Hodag Pride: The importance of school funding
I have had the privilege of working for the School District of Rhinelander since February 2011. Since I began my position, I have greatly enjoyed being around the children, and I have learned much about the terrific work our teachers and staff do every day. Coming from the business world, I knew very little about what really goes into teaching. I knew even less about how our schools are funded.
I, like many of you, would open my annual property tax bill and groan. It usually comes in December, and it’s not a welcome sight. I’m a last-minute shopper, so I’m juggling the monthly bills while trying to make sure I select the perfect gift for family members. An additional bill, and a big one at that, isn’t what I really want to see.
I never really understood what the property tax bill meant other than these taxes fund our schools and municipalities. As I now sit in meetings where discussions are held about cutting programs, services and jobs, I realize that it’s about much more than that.
I would like to share a few things with you that I have learned about school funding. Back in the 1992-1993 school year, the budgets were lean as we had a fiscally responsible school board that worked hard to keep property taxes down. Unbeknownst to them, the State of Wisconsin was considering a revenue cap (otherwise known as a revenue limit). The revenue cap was eventually passed, and our District’s revenue limit base number was set and determined future state aid.
In addition to property values, school funding and state aid are based on student enrollment. Since the 1979-1980 school year, the school district has seen a decrease in student numbers. Since the 1998-1999 school year, our enrollment has decreased 28 percent.
As enrollment declined, and property values increased, our state aid declined. In the 2000-2001 school year, 52 percent of our budget was funded with state aid. Last school year, only 19 percent of our funding came from state aid.
As the state continues to shift the school funding to property taxpayers, the school board has remained focused on being fiscally responsible.
With the reduction of state aid came budget cuts. In nine years, the school board was able to reduce $11,286,165 from the budgets. This was done through tough decisions-closing and selling buildings including the maintenance shop at the old Pelican School, the administration center at the old Curran School, the West School, the Newbold School and the Pine Lake School. Most recently, the school board voted to close and sell the old South Park School.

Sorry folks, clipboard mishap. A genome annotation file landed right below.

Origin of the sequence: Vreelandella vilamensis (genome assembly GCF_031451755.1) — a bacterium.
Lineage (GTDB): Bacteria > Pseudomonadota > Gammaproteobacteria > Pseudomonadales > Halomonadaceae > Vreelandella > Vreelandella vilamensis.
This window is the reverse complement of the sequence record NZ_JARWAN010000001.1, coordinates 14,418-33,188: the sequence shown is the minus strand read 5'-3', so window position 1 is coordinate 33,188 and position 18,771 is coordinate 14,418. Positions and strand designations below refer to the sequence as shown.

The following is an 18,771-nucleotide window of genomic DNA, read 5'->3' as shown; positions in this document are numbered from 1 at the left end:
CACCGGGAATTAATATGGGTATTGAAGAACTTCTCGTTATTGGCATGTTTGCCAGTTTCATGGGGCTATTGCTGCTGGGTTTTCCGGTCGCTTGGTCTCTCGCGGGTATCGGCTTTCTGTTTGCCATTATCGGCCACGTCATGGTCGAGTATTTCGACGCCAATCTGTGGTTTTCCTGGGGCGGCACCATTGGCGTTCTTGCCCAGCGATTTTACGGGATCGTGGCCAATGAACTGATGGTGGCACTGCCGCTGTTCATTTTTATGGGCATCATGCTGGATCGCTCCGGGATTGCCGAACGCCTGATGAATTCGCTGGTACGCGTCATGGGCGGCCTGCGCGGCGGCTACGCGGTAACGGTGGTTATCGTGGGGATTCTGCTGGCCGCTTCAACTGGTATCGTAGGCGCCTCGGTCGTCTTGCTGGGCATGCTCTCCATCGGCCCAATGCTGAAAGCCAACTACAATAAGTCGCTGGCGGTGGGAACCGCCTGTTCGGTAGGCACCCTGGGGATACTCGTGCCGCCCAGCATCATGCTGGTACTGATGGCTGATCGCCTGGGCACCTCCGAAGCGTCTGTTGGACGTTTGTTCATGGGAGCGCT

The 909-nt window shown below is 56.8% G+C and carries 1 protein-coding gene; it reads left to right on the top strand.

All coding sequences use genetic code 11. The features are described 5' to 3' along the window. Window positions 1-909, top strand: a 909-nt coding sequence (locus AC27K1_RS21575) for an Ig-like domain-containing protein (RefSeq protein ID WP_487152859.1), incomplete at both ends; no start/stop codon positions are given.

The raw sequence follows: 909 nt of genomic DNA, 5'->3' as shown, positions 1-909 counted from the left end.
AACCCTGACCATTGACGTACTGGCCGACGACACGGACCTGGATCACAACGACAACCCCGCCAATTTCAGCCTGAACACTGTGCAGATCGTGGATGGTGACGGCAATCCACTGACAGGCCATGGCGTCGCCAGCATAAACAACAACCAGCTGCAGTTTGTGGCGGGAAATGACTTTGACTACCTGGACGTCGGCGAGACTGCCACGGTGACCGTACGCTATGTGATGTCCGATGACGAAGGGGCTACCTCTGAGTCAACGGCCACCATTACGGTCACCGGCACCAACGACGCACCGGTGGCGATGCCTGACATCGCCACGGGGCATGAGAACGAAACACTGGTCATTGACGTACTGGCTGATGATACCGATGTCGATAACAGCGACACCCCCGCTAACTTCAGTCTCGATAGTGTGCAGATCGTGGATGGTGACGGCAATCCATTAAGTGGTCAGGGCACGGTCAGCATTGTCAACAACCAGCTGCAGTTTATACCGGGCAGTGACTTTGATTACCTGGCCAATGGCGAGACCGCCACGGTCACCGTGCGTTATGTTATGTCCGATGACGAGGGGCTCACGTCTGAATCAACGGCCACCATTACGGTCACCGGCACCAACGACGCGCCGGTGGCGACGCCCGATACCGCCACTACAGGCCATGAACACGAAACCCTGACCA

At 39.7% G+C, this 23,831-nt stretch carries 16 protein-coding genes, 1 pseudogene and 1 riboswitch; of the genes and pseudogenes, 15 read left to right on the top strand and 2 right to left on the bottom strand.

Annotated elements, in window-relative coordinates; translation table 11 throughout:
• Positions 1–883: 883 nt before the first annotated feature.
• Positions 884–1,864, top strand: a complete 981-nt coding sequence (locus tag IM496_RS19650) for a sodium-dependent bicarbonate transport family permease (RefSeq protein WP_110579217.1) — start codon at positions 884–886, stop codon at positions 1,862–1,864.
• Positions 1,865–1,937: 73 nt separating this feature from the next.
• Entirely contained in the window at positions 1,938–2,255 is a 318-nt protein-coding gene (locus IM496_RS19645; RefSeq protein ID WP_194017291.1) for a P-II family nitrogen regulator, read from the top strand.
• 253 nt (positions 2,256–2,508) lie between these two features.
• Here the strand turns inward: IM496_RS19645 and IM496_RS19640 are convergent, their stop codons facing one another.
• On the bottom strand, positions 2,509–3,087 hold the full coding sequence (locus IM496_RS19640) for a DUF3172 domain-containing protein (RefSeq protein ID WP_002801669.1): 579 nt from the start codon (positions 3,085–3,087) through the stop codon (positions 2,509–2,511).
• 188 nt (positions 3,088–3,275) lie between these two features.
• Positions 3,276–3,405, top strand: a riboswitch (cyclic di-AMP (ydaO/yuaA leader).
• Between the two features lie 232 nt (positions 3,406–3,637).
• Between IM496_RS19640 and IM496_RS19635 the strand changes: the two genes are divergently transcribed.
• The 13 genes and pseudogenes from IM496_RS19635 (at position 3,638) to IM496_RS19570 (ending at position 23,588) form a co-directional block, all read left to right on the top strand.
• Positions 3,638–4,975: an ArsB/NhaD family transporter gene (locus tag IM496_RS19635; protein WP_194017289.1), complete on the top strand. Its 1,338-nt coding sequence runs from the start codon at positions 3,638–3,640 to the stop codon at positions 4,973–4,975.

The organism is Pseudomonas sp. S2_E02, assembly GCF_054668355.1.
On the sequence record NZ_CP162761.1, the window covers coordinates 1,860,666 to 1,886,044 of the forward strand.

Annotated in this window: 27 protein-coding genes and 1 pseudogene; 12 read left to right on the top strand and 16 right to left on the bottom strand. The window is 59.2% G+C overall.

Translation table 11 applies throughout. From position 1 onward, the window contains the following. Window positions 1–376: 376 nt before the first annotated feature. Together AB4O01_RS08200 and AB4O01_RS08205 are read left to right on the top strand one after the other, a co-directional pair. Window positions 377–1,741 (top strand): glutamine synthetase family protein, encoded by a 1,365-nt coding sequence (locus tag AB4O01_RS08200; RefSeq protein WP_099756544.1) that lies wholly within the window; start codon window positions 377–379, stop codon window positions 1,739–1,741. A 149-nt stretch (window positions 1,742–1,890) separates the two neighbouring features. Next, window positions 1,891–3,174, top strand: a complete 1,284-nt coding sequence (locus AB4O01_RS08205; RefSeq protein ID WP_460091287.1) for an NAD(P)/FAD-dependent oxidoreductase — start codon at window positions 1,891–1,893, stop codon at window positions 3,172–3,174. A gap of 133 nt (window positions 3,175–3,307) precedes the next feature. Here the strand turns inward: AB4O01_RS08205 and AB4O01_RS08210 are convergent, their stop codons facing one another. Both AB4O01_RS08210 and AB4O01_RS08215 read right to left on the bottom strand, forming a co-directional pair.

Reductions in operations, programs and staff also resulted from these budget reductions.
Since the 2002-2003 school year, administration has been reduced by 45 percent.
Since the 2007-2008 school year, the district has reduced support staff 23 percent, and the teaching staff was reduced by 13.3 percent.
However, the cost of educating a student has steadily increased. In the 2003-2004 school year, the district spent $9,209 per student. In 2011-2012, the District spent $11,762 per student. The revenue limit is $9,202 per student. This $2,560 shortfall creates challenges and district staff has remained committed to meeting students’ needs. To date, the shortfall has been met by applying for grants and continuing to reduce expenses.
Throughout all of the budget reductions, the district has maintained high standards. Our average ACT scores place us in the top two in the state, second to Medford. Of district students taking college admissions and placement tests (AP Exams), 80.3 percent scored 3 or above, far surpassing area school districts. Our graduate rates continue to rise-89.6 percent in 2010-2011, increasing from 87.2 percent in 2009-2010.
We continue to implement Response to Intervention in all of our schools. This systematic approach will ensure that all students have equal access to supports that will ensure their long-term success.
As the district works to meet the educational goals needed to ensure our children are ready for a college education and for the workforce, the challenges continue. Rising costs in utilities, fuel, salaries and insurance pose future challenges. In order to attract motivated and talented teachers, the district must be competitive in wages and benefits. As a service industry, our major expense will always be our staff. We must be focused on ensuring we have the best teachers and support personnel providing the best services to our children.
As the school board continues to work to reduce expenses and maintain a balanced budget, I hope this information helps you to better understand the annual bill that we will receive in December. Our investment in our school district is an investment in our community. Quality schools will produce educated students. These students will go on to provide our future medical services, keep our community safe with law enforcement services, and provide vital business services that continue to keep Rhinelander a thriving community.
Kim Swisher is available by calling (715) 365-9700, ext. 5701, or via email at email@example.com.